The results are troubling because phthalates are industrial chemicals used to soften plastic and vinyl and make it more flexible, and the Post reports that they have been associated with a number of adverse health effects. Male infertility is one of them, and another is diabetes. Why do people who consume fast food have higher phthalate levels? Researchers don’t know for sure, but they suspect it is because the processed nature of fast food means that the food tends to touch a lot more machines, conveyor belts, plastic wrapping, other packaging materials, and other potential sources of phthalates before it gets onto your plate — I mean, your cheap cardboard box, paper bag or foam container.
But here’s the most troubling part of the Post story from my standpoint: the research revealed, and other government studies confirm, that one-third of the participants eat some form of fast food every day. That includes one-third of kids and adolescents.
A diet that includes fast food every day. Just the thought of it makes my mouth feel dry and briny from anticipation of the salt intake. It’s no wonder that we’ve got some serious health and obesity problems in the U.S. of A. We’ve got to start taking better care of ourselves, and it starts with eating better food.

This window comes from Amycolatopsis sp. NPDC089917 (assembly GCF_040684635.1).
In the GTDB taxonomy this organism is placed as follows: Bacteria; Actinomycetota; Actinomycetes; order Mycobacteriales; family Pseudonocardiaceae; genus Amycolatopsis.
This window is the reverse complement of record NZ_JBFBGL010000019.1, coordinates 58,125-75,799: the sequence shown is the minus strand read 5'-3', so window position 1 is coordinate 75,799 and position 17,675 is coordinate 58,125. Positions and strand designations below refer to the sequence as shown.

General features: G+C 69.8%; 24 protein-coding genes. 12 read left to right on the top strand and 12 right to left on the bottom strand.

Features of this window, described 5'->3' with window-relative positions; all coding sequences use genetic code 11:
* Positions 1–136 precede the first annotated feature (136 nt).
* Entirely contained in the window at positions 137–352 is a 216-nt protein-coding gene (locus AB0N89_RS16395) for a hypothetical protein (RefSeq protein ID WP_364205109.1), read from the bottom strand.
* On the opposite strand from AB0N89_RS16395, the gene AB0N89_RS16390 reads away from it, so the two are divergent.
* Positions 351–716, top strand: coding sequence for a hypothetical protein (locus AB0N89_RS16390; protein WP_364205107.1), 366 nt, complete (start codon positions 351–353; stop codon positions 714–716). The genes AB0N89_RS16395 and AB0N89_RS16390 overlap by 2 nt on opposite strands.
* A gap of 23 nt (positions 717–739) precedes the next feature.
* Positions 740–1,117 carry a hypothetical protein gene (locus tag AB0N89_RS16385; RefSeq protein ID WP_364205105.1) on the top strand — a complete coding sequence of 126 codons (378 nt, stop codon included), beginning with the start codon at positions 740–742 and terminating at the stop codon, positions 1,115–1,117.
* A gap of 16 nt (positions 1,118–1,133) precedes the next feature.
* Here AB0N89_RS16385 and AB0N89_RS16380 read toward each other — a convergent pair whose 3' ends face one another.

This morning finds me at the Hilton hotel at the Chicago O’Hare Airport. And when I say “at the airport,” I mean at the airport — as in, right on the airport grounds, so that you see the Hilton sign dead ahead when your plane pulls into its gate at Concourse G.
How many thousands of people have been to meetings at the venerable O’Hare Hilton and roamed its sprawling, gently curving, utterly generic hallways? It’s the perfect spot for business meetings of people from diverse locations, at one of our busiest airports, with great connections, smack dab in the middle of the country. For that same reason, a visit to the O’Hare Hilton is the ultimate in transitory experiences.